I wanted to finish this by bringing in a piece I read by Teju Cole (thank you Avash) a while ago. He has a reference to Conrad’s Heart of Darkness, although I wasn’t really sure what to make of it at the time. Any insight or discussion would be greatly appreciated.


Beauvoir x Reworking x Symbol of

Hi everyone. Sorry for missing the seminar on Friday, got my wisdom teeth pulled (still a little bruised today).

Just finished up The Second Sex. I found the way that Beauvoir reworks psychoanalysis really insightful. Even the form/style which she uses to rework and discuss it is great. She presents certain theories of psychoanalysis and doesn’t just attack them straight away, she discusses them, points out some of their flaws (in a much more amiable way than Paine) and works in her own ideas. I mean, her deconstruction of penis envy is really, really solid:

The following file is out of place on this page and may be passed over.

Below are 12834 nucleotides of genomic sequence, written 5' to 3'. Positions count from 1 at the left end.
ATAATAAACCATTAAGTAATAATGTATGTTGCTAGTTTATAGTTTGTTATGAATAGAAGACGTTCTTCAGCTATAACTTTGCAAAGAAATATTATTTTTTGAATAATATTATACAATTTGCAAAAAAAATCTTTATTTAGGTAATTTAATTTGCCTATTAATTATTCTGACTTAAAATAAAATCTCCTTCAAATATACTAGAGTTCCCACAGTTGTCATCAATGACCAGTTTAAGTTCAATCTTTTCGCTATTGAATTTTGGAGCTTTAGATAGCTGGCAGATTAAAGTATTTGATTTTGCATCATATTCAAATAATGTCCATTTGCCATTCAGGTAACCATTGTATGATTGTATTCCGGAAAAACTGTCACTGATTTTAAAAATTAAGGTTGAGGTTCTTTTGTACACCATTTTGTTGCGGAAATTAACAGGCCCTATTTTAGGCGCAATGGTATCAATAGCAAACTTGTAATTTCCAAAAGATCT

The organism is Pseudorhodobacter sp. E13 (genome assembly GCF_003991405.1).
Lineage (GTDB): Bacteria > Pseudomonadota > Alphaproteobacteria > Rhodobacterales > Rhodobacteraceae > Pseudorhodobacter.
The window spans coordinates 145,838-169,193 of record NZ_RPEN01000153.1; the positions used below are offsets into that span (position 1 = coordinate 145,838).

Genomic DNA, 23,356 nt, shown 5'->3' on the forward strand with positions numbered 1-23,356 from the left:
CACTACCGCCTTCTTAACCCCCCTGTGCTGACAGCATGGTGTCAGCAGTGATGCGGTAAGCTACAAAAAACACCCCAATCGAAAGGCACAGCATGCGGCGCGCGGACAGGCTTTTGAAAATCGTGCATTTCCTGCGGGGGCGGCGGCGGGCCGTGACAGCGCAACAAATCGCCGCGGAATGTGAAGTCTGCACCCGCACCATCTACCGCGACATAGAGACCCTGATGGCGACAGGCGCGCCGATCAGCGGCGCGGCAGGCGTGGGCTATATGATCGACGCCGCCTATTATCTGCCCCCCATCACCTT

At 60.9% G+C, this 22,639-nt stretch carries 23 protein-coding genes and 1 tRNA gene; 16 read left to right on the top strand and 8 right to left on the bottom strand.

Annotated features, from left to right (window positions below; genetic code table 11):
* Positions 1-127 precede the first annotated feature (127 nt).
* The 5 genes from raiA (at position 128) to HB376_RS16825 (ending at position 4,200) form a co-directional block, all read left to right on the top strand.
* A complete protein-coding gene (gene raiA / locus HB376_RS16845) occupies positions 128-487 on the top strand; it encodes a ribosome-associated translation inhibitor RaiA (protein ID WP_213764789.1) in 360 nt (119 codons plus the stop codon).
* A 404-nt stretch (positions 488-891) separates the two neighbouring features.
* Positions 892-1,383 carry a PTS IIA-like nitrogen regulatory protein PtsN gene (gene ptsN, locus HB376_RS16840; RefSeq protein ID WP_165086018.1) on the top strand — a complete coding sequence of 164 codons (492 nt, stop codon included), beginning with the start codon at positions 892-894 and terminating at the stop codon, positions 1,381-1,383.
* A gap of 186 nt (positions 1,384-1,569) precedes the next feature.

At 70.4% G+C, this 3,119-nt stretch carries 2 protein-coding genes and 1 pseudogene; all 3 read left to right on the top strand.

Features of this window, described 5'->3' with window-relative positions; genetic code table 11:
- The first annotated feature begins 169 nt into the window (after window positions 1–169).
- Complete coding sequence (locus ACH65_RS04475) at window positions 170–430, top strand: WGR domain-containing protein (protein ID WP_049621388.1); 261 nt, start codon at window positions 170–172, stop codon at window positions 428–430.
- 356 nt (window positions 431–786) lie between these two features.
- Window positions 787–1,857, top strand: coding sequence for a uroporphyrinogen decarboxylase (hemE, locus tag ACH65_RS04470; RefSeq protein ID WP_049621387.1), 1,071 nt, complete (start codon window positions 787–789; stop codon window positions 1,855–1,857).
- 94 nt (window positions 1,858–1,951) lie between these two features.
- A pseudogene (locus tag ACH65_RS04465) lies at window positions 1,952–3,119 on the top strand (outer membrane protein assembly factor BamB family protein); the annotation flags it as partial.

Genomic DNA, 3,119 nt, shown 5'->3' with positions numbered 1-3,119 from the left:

“The little boy obtains from his penis a living experience that makes it an object of pride to him, but this pride does not necessarily imply a corresponding humiliation for his sisters” (43)

And later she writes

“If the little girl feels penis envy it is only as the symbol of privileges enjoyed by boys” (44)

She’s reverse engineering Freud. Instead of the outside world being symbolic of sexual desires/fantasy/etc, sexual desires are themselves symbolic of an outside world. It helps to find a place for the social in Freud’s psychoanalytic model.

Beauvoir’s mention of the “purposiveness of existence” (46) also provide a really provocative broadening of Freudian psychoanalysis. “If we do not go back to the source, man appears to be the battleground of compulsions and prohibitions that alike are devoid of meaning and incidental,” Beauvoir explains (46). This is something that bugged me about Freud’s work: everything come back to desire – but desire for what? I mean this in the sense that, while sex is the foundation for Freud’s model, it can’t possibly be just the pleasure of sex in itself which drives all of our action. Beauvoir suggests that there’s something more, that there is meaning to be found beyond the “battleground of compulsions and prohibitions.”